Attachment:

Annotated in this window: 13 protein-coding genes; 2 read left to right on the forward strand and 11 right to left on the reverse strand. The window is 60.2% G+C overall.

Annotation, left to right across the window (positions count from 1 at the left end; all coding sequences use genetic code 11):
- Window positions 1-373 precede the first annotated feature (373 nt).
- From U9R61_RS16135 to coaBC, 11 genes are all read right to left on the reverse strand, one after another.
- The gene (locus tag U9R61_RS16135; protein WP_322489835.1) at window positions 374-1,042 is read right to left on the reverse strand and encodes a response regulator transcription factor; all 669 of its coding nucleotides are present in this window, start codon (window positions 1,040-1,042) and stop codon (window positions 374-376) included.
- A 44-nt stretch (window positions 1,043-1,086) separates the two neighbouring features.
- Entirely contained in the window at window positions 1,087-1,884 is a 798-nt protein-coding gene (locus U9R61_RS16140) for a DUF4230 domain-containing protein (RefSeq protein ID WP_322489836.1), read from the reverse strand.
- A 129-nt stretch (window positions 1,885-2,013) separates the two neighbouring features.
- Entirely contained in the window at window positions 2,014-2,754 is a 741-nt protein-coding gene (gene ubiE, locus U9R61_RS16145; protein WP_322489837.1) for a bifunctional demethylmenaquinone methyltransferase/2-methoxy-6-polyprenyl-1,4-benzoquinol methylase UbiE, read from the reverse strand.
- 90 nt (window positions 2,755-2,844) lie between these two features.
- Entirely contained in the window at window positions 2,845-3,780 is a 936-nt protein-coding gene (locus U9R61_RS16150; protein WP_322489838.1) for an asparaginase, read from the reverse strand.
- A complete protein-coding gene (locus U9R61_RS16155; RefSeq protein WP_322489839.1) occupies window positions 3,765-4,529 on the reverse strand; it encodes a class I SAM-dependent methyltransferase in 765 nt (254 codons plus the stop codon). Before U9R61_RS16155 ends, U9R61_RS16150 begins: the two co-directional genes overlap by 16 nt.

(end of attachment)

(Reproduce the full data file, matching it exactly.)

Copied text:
Annotated in this window: 13 protein-coding genes; 2 read left to right on the forward strand and 11 right to left on the reverse strand. The window is 60.2% G+C overall.

Annotation, left to right across the window (positions count from 1 at the left end; all coding sequences use genetic code 11):
- Window positions 1-373 precede the first annotated feature (373 nt).
- From U9R61_RS16135 to coaBC, 11 genes are all read right to left on the reverse strand, one after another.
- The gene (locus tag U9R61_RS16135; protein WP_322489835.1) at window positions 374-1,042 is read right to left on the reverse strand and encodes a response regulator transcription factor; all 669 of its coding nucleotides are present in this window, start codon (window positions 1,040-1,042) and stop codon (window positions 374-376) included.
- A 44-nt stretch (window positions 1,043-1,086) separates the two neighbouring features.
- Entirely contained in the window at window positions 1,087-1,884 is a 798-nt protein-coding gene (locus U9R61_RS16140) for a DUF4230 domain-containing protein (RefSeq protein ID WP_322489836.1), read from the reverse strand.
- A 129-nt stretch (window positions 1,885-2,013) separates the two neighbouring features.
- Entirely contained in the window at window positions 2,014-2,754 is a 741-nt protein-coding gene (gene ubiE, locus U9R61_RS16145; protein WP_322489837.1) for a bifunctional demethylmenaquinone methyltransferase/2-methoxy-6-polyprenyl-1,4-benzoquinol methylase UbiE, read from the reverse strand.
- 90 nt (window positions 2,755-2,844) lie between these two features.
- Entirely contained in the window at window positions 2,845-3,780 is a 936-nt protein-coding gene (locus U9R61_RS16150; protein WP_322489838.1) for an asparaginase, read from the reverse strand.
- A complete protein-coding gene (locus U9R61_RS16155; RefSeq protein WP_322489839.1) occupies window positions 3,765-4,529 on the reverse strand; it encodes a class I SAM-dependent methyltransferase in 765 nt (254 codons plus the stop codon). Before U9R61_RS16155 ends, U9R61_RS16150 begins: the two co-directional genes overlap by 16 nt.